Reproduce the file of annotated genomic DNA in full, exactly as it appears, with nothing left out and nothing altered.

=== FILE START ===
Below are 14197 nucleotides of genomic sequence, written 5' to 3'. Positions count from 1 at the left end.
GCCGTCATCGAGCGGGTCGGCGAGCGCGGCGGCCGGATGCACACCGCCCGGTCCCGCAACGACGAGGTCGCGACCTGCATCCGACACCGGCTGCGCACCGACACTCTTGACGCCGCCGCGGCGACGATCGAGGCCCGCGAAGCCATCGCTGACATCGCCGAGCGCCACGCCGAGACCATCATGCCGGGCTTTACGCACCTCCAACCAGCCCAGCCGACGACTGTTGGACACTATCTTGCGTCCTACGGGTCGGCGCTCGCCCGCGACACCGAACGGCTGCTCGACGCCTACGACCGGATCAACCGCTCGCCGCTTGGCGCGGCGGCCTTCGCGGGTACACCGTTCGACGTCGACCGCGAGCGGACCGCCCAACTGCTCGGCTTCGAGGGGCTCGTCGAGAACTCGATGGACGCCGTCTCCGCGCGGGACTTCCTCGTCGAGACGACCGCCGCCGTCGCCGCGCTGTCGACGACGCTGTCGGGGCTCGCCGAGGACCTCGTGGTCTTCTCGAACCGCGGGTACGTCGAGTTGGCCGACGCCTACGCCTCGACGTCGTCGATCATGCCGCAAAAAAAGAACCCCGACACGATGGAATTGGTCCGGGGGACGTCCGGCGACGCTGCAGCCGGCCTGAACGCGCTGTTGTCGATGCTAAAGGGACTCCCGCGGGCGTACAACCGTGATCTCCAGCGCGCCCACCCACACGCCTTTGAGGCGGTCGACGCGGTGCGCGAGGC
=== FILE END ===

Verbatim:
Below are 14197 nucleotides of genomic sequence, written 5' to 3'. Positions count from 1 at the left end.
GCCGTCATCGAGCGGGTCGGCGAGCGCGGCGGCCGGATGCACACCGCCCGGTCCCGCAACGACGAGGTCGCGACCTGCATCCGACACCGGCTGCGCACCGACACTCTTGACGCCGCCGCGGCGACGATCGAGGCCCGCGAAGCCATCGCTGACATCGCCGAGCGCCACGCCGAGACCATCATGCCGGGCTTTACGCACCTCCAACCAGCCCAGCCGACGACTGTTGGACACTATCTTGCGTCCTACGGGTCGGCGCTCGCCCGCGACACCGAACGGCTGCTCGACGCCTACGACCGGATCAACCGCTCGCCGCTTGGCGCGGCGGCCTTCGCGGGTACACCGTTCGACGTCGACCGCGAGCGGACCGCCCAACTGCTCGGCTTCGAGGGGCTCGTCGAGAACTCGATGGACGCCGTCTCCGCGCGGGACTTCCTCGTCGAGACGACCGCCGCCGTCGCCGCGCTGTCGACGACGCTGTCGGGGCTCGCCGAGGACCTCGTGGTCTTCTCGAACCGCGGGTACGTCGAGTTGGCCGACGCCTACGCCTCGACGTCGTCGATCATGCCGCAAAAAAAGAACCCCGACACGATGGAATTGGTCCGGGGGACGTCCGGCGACGCTGCAGCCGGCCTGAACGCGCTGTTGTCGATGCTAAAGGGACTCCCGCGGGCGTACAACCGTGATCTCCAGCGCGCCCACCCACACGCCTTTGAGGCGGTCGACGCGGTGCGCGAGGC